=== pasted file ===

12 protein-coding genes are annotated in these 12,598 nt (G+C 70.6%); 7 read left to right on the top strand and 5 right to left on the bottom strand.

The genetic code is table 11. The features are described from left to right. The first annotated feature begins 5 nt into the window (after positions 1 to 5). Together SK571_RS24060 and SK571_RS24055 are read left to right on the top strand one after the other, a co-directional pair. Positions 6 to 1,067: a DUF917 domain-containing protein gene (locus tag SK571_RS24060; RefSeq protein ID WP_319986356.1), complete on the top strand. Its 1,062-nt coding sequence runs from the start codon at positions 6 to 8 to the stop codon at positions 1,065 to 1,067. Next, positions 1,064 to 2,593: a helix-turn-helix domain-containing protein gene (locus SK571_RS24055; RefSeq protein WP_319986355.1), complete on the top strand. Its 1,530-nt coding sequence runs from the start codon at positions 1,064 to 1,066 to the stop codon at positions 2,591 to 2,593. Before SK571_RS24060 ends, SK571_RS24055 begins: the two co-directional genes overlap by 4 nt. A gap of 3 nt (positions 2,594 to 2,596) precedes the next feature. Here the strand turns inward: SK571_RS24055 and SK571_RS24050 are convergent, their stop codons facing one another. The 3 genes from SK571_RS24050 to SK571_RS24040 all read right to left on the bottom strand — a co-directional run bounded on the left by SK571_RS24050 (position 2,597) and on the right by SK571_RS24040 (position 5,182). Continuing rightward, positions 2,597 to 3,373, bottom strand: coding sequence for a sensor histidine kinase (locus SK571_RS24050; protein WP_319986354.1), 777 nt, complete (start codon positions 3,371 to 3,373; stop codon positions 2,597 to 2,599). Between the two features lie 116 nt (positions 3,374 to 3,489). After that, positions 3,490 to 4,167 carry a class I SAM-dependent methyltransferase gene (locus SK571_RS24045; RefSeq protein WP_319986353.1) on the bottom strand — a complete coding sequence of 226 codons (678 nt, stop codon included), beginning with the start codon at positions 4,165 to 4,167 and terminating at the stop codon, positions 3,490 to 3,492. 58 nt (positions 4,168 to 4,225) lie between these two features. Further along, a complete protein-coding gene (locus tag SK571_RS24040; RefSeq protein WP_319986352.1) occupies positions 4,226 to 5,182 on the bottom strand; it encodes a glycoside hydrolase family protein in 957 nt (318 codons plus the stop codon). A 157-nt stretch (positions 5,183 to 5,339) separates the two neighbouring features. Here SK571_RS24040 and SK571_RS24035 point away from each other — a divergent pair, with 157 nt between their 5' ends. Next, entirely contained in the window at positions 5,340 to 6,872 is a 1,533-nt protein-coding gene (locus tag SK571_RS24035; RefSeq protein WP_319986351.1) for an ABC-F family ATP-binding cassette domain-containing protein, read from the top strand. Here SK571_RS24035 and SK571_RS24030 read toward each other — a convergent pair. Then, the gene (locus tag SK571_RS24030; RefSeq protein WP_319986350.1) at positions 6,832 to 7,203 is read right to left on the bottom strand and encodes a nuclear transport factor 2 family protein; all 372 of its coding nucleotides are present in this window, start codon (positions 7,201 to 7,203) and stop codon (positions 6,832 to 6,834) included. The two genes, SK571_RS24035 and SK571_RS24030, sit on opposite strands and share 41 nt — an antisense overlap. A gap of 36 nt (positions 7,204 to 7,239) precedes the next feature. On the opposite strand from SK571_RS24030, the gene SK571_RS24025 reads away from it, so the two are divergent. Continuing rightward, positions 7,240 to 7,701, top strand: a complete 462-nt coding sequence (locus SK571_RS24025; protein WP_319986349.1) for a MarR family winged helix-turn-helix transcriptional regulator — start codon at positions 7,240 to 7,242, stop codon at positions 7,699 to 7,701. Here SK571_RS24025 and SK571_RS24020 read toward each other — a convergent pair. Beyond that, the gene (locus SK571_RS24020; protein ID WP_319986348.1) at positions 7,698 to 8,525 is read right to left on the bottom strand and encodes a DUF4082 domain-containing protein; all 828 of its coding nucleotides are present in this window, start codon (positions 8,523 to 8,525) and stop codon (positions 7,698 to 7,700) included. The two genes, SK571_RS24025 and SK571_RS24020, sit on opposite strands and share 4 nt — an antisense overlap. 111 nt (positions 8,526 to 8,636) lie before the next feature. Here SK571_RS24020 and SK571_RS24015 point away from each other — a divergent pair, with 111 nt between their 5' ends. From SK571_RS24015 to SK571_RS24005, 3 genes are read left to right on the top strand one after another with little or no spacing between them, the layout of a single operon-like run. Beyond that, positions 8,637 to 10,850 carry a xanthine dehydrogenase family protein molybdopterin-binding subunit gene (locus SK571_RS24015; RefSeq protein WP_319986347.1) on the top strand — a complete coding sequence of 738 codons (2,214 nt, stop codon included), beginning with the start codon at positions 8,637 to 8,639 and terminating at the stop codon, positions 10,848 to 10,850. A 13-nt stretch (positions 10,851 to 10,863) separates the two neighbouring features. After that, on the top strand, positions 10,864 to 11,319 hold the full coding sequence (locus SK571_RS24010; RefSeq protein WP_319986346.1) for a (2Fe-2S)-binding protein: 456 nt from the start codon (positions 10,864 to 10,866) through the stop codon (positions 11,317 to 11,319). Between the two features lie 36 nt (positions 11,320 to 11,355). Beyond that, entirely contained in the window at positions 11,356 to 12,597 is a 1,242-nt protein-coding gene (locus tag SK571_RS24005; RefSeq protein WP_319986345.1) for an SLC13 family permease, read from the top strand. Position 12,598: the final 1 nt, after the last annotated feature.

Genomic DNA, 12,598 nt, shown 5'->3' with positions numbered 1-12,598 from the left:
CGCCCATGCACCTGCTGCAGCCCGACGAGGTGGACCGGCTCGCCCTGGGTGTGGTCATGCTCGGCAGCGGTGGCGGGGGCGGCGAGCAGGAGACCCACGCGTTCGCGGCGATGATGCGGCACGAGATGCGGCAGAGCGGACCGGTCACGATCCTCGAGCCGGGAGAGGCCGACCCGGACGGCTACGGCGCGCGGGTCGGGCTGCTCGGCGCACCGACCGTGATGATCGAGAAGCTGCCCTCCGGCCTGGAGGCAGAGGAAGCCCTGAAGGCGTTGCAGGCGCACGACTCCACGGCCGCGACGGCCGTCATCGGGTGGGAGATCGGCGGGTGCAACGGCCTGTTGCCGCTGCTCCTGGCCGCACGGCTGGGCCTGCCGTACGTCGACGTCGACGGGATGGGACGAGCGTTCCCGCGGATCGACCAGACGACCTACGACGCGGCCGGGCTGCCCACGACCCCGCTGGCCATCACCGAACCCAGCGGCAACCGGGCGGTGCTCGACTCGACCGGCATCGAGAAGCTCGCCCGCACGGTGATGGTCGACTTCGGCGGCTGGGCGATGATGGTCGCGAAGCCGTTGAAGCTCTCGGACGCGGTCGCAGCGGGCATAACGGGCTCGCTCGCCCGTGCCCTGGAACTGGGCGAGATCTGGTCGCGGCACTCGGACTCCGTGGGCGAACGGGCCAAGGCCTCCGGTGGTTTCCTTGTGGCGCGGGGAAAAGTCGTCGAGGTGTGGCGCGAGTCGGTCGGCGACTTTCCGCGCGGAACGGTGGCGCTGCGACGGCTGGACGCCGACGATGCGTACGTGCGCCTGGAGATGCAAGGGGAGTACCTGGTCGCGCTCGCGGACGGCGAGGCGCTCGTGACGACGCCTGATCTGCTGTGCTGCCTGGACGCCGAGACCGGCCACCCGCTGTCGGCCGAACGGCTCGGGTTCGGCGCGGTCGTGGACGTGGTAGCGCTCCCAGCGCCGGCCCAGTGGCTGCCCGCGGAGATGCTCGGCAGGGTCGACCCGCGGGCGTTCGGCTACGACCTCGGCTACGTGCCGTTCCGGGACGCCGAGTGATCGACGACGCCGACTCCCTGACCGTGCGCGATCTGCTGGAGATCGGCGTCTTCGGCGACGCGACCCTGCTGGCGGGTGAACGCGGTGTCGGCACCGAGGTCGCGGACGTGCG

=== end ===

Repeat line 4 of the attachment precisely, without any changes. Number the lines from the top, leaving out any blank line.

CGCCCATGCACCTGCTGCAGCCCGACGAGGTGGACCGGCTCGCCCTGGGTGTGGTCATGCTCGGCAGCGGTGGCGGGGGCGGCGAGCAGGAGACCCACGCGTTCGCGGCGATGATGCGGCACGAGATGCGGCAGAGCGGACCGGTCACGATCCTCGAGCCGGGAGAGGCCGACCCGGACGGCTACGGCGCGCGGGTCGGGCTGCTCGGCGCACCGACCGTGATGATCGAGAAGCTGCCCTCCGGCCTGGAGGCAGAGGAAGCCCTGAAGGCGTTGCAGGCGCACGACTCCACGGCCGCGACGGCCGTCATCGGGTGGGAGATCGGCGGGTGCAACGGCCTGTTGCCGCTGCTCCTGGCCGCACGGCTGGGCCTGCCGTACGTCGACGTCGACGGGATGGGACGAGCGTTCCCGCGGATCGACCAGACGACCTACGACGCGGCCGGGCTGCCCACGACCCCGCTGGCCATCACCGAACCCAGCGGCAACCGGGCGGTGCTCGACTCGACCGGCATCGAGAAGCTCGCCCGCACGGTGATGGTCGACTTCGGCGGCTGGGCGATGATGGTCGCGAAGCCGTTGAAGCTCTCGGACGCGGTCGCAGCGGGCATAACGGGCTCGCTCGCCCGTGCCCTGGAACTGGGCGAGATCTGGTCGCGGCACTCGGACTCCGTGGGCGAACGGGCCAAGGCCTCCGGTGGTTTCCTTGTGGCGCGGGGAAAAGTCGTCGAGGTGTGGCGCGAGTCGGTCGGCGACTTTCCGCGCGGAACGGTGGCGCTGCGACGGCTGGACGCCGACGATGCGTACGTGCGCCTGGAGATGCAAGGGGAGTACCTGGTCGCGCTCGCGGACGGCGAGGCGCTCGTGACGACGCCTGATCTGCTGTGCTGCCTGGACGCCGAGACCGGCCACCCGCTGTCGGCCGAACGGCTCGGGTTCGGCGCGGTCGTGGACGTGGTAGCGCTCCCAGCGCCGGCCCAGTGGCTGCCCGCGGAGATGCTCGGCAGGGTCGACCCGCGGGCGTTCGGCTACGACCTCGGCTACGTGCCGTTCCGGGACGCCGAGTGATCGACGACGCCGACTCCCTGACCGTGCGCGATCTGCTGGAGATCGGCGTCTTCGGCGACGCGACCCTGCTGGCGGGTGAACGCGGTGTCGGCACCGAGGTCGCGGACGTGCG